Cul-de-Sacs are evil?

Tim Challies posted a link to this, “How Cul-de-Sacs Are Killing Your Community.”  We live on a cul-de-sac.  We’ve always wanted to live on such a street and after nine months I’d say that it has been everything we wished for, and more.  We’ve lived on busy city streets where drunk rock stars race their Ferraris at 2:00 in the morning at 250 Km/h.  We’ve lived on streets where people party all summer long and the police make regular visits.  By contrast, the cul-de-sac mostly has quiet family folk whose kids like to play out on the street.  And the parents don’t have to worry about vehicles driving through at unsafe speeds.  Moreover, people on a cul-de-sac get to know one another and develop relationships.  Isn’t all this part of building a community?  I think the article reflects a bias against families — as if the only thing that matters for “community building” is vehicle use.  But to play along with that bias for a moment, there’s no reason why urban designers can’t include pedestrian walkways that open up access from cul-de-sacs to arterial roadways.  FWIW.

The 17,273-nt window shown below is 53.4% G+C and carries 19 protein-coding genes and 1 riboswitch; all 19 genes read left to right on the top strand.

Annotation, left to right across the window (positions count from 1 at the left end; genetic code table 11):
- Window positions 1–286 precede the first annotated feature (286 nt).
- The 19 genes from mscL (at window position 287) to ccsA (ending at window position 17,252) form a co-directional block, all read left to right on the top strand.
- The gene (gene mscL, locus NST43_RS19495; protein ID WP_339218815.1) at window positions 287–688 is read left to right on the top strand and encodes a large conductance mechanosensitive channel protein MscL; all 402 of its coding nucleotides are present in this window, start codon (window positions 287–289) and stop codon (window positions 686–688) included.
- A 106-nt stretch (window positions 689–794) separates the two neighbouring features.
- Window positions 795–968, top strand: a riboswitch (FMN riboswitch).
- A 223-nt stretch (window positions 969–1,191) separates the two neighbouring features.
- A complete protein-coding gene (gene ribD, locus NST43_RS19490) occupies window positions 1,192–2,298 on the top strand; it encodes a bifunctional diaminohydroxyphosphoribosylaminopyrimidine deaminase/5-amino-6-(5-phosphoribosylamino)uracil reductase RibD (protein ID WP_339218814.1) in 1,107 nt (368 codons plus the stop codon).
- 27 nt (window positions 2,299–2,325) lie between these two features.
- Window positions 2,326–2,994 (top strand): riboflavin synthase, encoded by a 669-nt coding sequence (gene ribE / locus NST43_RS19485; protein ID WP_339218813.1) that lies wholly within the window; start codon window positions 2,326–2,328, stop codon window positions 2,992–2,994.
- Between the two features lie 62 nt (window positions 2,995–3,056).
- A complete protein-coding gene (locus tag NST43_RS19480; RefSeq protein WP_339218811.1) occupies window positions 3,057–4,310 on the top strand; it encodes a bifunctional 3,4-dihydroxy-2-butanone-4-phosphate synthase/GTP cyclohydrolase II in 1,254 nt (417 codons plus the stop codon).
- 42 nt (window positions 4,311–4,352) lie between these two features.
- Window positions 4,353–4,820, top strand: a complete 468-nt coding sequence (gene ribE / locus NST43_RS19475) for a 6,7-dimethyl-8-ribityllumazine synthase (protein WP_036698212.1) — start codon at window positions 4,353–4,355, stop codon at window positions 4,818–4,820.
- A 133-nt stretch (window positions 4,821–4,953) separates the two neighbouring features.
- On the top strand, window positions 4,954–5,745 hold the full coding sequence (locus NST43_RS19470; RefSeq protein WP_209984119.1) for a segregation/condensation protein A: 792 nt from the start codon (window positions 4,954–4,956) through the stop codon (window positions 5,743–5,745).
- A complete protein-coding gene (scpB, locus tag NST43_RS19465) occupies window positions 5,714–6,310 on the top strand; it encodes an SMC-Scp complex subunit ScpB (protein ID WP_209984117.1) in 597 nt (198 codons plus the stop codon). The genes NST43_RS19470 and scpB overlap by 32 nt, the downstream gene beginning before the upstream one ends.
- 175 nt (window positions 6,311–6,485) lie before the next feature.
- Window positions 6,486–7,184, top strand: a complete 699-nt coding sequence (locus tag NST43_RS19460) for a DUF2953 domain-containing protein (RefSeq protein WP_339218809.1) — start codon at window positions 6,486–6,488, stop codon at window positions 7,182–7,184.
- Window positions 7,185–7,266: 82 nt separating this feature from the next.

About Wes Bredenhof

Pastor of the Free Reformed Church, Launceston, Tasmania. View all posts by Wes Bredenhof

One response to “Cul-de-Sacs are evil?

  • George Helder

    I mostly agree with your positive assesments of cul-de-sacs, Reverend. Although our situation is a little different in that our street dead-ends at a park, it has the same benefits plus the park access. One reason that the planners do not include walkways is that they have found them to be hang-outs for the local teen-agers and a consequent illegal, unsafe, and anti-social behaviour and of vandalism to the neighbouring properties. On top of that there is the pain and expense of maintanence for the municipality. Most have been closed off in the areas where they have had them as a result.

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